Playing With My Food ~
A journal about food, thought, travel, and life; by Chef & Raconteur Chaz French.

This Chocolate Chip Scone Has A Secret

Scones, so light, so flaky, so delicious, any time of day.

I learned the basic recipe used here when I took a six Saturday baking course at The French Culinary institute in NYC. I’ve played with the recipe in order to come up with this version.

This Chocolate Chip Scone Has A Secret

500 grams AP Flour (unbleached)
25 grams baking powder
125 grams butter
150 grams whole milk
100 grams sugar
60 grams Chambord raspberry liquor
3/4 to 1 whole bag of chocolate chips (9 to 12 ounces)
1 egg beaten
pinch salt
Heavy Cream (enough to brush the scones)
More sugar (enough to cover the scones)

Weigh the butter first and cut it into cubes. Return it to the fridge.

Weigh all other ingredients.

In a large mixing bowl put the flour and butter cubes and mash either with a fork or by hand (preferred) until course and crumbly kinda like sand.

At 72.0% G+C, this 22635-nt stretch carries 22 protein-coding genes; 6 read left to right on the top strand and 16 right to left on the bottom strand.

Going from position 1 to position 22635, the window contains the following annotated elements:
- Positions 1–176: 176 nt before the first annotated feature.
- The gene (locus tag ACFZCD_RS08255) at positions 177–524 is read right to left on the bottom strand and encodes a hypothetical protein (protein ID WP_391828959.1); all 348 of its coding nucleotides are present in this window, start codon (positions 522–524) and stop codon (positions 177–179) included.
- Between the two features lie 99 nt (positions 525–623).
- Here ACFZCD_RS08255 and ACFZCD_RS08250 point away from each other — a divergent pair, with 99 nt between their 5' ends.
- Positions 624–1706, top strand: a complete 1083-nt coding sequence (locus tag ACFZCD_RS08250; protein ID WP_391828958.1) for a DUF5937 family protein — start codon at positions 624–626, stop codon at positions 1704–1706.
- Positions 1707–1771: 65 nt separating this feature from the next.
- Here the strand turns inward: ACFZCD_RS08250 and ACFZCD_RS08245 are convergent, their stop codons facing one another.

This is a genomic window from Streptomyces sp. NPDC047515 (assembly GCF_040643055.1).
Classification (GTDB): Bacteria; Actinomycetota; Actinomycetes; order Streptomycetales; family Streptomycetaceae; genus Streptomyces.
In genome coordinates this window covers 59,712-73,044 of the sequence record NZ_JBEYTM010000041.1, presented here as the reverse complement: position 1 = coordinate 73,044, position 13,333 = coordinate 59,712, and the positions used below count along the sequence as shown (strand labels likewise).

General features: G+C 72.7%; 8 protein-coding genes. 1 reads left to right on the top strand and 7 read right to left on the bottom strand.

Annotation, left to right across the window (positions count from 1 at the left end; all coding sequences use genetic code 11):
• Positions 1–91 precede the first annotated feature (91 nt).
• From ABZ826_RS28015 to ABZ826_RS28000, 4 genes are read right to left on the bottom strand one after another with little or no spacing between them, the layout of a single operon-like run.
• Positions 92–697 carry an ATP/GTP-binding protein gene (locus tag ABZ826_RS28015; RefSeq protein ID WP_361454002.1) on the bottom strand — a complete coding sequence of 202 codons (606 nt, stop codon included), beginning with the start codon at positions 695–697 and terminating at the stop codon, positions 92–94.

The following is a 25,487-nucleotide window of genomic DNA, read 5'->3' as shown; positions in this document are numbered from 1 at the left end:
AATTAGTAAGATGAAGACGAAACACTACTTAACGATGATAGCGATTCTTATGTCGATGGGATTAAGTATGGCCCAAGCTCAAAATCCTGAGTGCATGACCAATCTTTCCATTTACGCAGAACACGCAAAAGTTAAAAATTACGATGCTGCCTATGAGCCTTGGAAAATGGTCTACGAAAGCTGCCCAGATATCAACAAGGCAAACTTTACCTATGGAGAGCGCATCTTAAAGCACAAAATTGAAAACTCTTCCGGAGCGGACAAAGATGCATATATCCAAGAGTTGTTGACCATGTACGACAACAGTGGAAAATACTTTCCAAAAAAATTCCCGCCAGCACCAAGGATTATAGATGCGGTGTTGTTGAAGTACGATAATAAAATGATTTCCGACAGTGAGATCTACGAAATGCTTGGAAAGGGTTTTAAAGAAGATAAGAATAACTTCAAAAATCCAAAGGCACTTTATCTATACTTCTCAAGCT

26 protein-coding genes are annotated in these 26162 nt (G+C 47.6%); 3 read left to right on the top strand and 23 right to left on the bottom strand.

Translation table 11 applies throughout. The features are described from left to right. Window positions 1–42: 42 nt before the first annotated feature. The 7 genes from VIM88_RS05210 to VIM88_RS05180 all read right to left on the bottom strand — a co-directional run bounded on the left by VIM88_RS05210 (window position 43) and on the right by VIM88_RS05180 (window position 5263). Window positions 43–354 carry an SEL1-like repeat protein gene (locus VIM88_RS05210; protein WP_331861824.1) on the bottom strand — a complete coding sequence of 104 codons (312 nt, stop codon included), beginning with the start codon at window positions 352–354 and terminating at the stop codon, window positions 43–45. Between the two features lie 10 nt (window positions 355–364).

Add the sugar, salt, and baking powder and combine. Add the chocolate chips.

Mix the milk, egg, and Chambord together and work into mix and knead (gently) until the dough forms. On your counter/table/baking bench/whatever spread some flour and press the dough out by hand into a rectangle one to one and a half inches thick and four inches wide (the length will sort itself out).

Chill the dough for 30 minutes.

Preheat oven to 400F

Cut dough lengthwise down the middle. Cut each half into triangles. (Mine made 7 triangles out of each half, with enough trim leftover to form a 15th triangle by hand.
Arrange on a large baking sheet, leaving ample room in between them for heat. Brush each with a little heavy cream.
Take a handful of sugar and use your hand as a funnel to spread a layer of sugar on each scone (not too thin and not too thick).

Lower oven temp to 375 and bake scones 15-20 minutes until golden brown and the sugar is caramelizing a bit.

So what’s the secret? The Chambord. While it is deep purple and will make the milk light purple, by the time it’s mixed into the dough and baked you can’t see the color. When you bite into one you won’t directly taste the raspberry liqueur, you’ll get the scone, the chocolate, the sugar, and a hint of fruit, but it’s not in your face raspberry. It provides a subtle background note and helps the chocolate stand out.